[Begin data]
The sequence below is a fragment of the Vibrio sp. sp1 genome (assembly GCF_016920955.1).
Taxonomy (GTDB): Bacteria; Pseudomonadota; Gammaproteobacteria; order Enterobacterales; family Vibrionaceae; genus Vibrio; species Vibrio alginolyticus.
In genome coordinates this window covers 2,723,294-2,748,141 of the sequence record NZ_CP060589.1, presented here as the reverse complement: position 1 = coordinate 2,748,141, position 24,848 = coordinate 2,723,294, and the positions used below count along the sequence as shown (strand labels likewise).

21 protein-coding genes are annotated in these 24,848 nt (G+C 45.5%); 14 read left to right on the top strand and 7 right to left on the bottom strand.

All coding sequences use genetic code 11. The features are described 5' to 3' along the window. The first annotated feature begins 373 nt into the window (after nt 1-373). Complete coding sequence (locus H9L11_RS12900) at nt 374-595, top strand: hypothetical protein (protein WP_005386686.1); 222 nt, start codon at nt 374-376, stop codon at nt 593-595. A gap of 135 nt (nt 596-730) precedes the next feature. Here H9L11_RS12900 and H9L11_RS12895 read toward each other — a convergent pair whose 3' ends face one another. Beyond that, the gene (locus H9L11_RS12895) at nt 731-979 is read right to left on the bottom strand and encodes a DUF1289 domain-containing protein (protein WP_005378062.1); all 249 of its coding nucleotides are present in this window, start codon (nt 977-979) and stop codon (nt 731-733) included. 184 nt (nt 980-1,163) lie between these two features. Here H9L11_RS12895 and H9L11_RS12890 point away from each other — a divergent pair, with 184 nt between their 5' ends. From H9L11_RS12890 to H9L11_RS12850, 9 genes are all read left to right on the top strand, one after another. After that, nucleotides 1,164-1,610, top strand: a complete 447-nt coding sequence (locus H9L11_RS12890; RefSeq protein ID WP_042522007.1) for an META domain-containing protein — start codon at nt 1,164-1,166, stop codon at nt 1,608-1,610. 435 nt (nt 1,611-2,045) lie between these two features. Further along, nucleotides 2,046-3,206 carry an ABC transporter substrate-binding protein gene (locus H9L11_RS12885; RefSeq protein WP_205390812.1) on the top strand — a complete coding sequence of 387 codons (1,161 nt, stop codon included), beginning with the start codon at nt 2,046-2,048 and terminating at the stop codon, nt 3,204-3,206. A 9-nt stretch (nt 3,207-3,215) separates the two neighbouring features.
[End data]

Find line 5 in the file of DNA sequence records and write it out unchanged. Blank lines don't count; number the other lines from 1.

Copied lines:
All coding sequences use genetic code 11. The features are described 5' to 3' along the window. The first annotated feature begins 373 nt into the window (after nt 1-373). Complete coding sequence (locus H9L11_RS12900) at nt 374-595, top strand: hypothetical protein (protein WP_005386686.1); 222 nt, start codon at nt 374-376, stop codon at nt 593-595. A gap of 135 nt (nt 596-730) precedes the next feature. Here H9L11_RS12900 and H9L11_RS12895 read toward each other — a convergent pair whose 3' ends face one another. Beyond that, the gene (locus H9L11_RS12895) at nt 731-979 is read right to left on the bottom strand and encodes a DUF1289 domain-containing protein (protein WP_005378062.1); all 249 of its coding nucleotides are present in this window, start codon (nt 977-979) and stop codon (nt 731-733) included. 184 nt (nt 980-1,163) lie between these two features. Here H9L11_RS12895 and H9L11_RS12890 point away from each other — a divergent pair, with 184 nt between their 5' ends. From H9L11_RS12890 to H9L11_RS12850, 9 genes are all read left to right on the top strand, one after another. After that, nucleotides 1,164-1,610, top strand: a complete 447-nt coding sequence (locus H9L11_RS12890; RefSeq protein ID WP_042522007.1) for an META domain-containing protein — start codon at nt 1,164-1,166, stop codon at nt 1,608-1,610. 435 nt (nt 1,611-2,045) lie between these two features. Further along, nucleotides 2,046-3,206 carry an ABC transporter substrate-binding protein gene (locus H9L11_RS12885; RefSeq protein WP_205390812.1) on the top strand — a complete coding sequence of 387 codons (1,161 nt, stop codon included), beginning with the start codon at nt 2,046-2,048 and terminating at the stop codon, nt 3,204-3,206. A 9-nt stretch (nt 3,207-3,215) separates the two neighbouring features.